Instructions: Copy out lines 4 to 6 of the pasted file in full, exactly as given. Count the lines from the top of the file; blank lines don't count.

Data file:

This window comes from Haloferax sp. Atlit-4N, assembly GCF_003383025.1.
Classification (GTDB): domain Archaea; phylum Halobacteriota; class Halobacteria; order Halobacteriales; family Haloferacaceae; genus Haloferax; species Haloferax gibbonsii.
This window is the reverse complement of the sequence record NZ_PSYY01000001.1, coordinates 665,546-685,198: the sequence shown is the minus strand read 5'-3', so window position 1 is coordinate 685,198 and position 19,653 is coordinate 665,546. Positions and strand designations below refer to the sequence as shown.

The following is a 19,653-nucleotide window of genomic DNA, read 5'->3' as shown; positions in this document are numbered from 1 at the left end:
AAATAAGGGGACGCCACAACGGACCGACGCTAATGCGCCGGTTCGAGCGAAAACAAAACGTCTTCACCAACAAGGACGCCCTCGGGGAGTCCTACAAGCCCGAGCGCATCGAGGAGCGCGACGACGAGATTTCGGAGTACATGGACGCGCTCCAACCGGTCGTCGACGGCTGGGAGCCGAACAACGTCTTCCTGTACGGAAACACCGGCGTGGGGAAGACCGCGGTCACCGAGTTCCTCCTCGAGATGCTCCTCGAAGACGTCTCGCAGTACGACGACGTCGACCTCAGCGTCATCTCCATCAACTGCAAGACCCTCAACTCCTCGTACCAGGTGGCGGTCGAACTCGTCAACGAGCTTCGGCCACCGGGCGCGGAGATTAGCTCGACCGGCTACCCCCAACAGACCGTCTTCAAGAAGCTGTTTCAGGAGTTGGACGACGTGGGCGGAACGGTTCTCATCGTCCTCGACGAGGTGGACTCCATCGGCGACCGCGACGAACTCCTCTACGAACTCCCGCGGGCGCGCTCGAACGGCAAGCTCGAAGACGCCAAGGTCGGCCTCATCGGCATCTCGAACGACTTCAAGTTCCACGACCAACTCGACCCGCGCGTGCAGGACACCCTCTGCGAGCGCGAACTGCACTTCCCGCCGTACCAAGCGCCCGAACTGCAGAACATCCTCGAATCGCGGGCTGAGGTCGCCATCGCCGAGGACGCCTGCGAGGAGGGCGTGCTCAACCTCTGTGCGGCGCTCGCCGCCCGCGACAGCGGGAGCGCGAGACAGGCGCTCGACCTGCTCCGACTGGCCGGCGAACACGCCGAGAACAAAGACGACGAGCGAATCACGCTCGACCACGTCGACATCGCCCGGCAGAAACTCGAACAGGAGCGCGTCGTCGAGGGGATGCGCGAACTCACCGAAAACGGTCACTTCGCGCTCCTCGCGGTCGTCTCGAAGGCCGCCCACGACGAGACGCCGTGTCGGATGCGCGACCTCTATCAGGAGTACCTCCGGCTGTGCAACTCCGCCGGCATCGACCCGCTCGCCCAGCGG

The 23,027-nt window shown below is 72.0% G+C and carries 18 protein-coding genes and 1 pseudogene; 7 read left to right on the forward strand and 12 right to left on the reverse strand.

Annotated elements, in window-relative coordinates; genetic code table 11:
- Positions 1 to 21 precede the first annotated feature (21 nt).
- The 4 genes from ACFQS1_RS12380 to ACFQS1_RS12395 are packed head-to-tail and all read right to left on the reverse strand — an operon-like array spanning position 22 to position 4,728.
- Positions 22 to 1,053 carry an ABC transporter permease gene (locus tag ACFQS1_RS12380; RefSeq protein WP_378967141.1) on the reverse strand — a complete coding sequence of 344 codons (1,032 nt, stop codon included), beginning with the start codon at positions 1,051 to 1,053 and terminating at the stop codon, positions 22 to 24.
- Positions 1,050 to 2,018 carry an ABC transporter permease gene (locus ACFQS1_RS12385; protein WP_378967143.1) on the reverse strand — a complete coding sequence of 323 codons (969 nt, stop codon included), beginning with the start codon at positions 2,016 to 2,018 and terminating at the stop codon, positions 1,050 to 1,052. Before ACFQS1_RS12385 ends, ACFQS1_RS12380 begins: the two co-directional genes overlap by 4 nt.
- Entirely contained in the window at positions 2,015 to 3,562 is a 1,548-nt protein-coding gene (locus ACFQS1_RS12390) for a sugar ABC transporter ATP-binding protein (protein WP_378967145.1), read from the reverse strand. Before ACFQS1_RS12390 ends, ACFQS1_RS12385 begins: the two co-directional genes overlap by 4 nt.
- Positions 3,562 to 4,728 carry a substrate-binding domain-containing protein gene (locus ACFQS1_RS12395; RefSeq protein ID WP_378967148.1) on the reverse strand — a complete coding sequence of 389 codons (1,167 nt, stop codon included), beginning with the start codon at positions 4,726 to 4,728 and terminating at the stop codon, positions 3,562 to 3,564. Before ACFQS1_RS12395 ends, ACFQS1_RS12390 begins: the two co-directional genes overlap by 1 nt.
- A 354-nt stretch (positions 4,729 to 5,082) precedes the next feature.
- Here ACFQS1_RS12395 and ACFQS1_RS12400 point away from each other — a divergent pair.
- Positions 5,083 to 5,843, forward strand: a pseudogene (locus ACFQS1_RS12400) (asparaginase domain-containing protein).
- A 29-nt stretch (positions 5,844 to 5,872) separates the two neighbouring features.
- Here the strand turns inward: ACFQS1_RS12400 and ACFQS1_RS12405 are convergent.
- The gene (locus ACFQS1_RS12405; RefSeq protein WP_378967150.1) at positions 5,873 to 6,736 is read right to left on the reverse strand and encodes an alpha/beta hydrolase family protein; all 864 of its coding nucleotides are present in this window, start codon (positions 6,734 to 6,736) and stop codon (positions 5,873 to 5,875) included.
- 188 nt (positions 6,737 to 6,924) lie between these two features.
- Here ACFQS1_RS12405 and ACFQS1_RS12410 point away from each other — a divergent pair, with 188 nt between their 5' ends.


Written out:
The following is a 19,653-nucleotide window of genomic DNA, read 5'->3' as shown; positions in this document are numbered from 1 at the left end:
AAATAAGGGGACGCCACAACGGACCGACGCTAATGCGCCGGTTCGAGCGAAAACAAAACGTCTTCACCAACAAGGACGCCCTCGGGGAGTCCTACAAGCCCGAGCGCATCGAGGAGCGCGACGACGAGATTTCGGAGTACATGGACGCGCTCCAACCGGTCGTCGACGGCTGGGAGCCGAACAACGTCTTCCTGTACGGAAACACCGGCGTGGGGAAGACCGCGGTCACCGAGTTCCTCCTCGAGATGCTCCTCGAAGACGTCTCGCAGTACGACGACGTCGACCTCAGCGTCATCTCCATCAACTGCAAGACCCTCAACTCCTCGTACCAGGTGGCGGTCGAACTCGTCAACGAGCTTCGGCCACCGGGCGCGGAGATTAGCTCGACCGGCTACCCCCAACAGACCGTCTTCAAGAAGCTGTTTCAGGAGTTGGACGACGTGGGCGGAACGGTTCTCATCGTCCTCGACGAGGTGGACTCCATCGGCGACCGCGACGAACTCCTCTACGAACTCCCGCGGGCGCGCTCGAACGGCAAGCTCGAAGACGCCAAGGTCGGCCTCATCGGCATCTCGAACGACTTCAAGTTCCACGACCAACTCGACCCGCGCGTGCAGGACACCCTCTGCGAGCGCGAACTGCACTTCCCGCCGTACCAAGCGCCCGAACTGCAGAACATCCTCGAATCGCGGGCTGAGGTCGCCATCGCCGAGGACGCCTGCGAGGAGGGCGTGCTCAACCTCTGTGCGGCGCTCGCCGCCCGCGACAGCGGGAGCGCGAGACAGGCGCTCGACCTGCTCCGACTGGCCGGCGAACACGCCGAGAACAAAGACGACGAGCGAATCACGCTCGACCACGTCGACATCGCCCGGCAGAAACTCGAACAGGAGCGCGTCGTCGAGGGGATGCGCGAACTCACCGAAAACGGTCACTTCGCGCTCCTCGCGGTCGTCTCGAAGGCCGCCCACGACGAGACGCCGTGTCGGATGCGCGACCTCTATCAGGAGTACCTCCGGCTGTGCAACTCCGCCGGCATCGACCCGCTCGCCCAGCGG

The 23,027-nt window shown below is 72.0% G+C and carries 18 protein-coding genes and 1 pseudogene; 7 read left to right on the forward strand and 12 right to left on the reverse strand.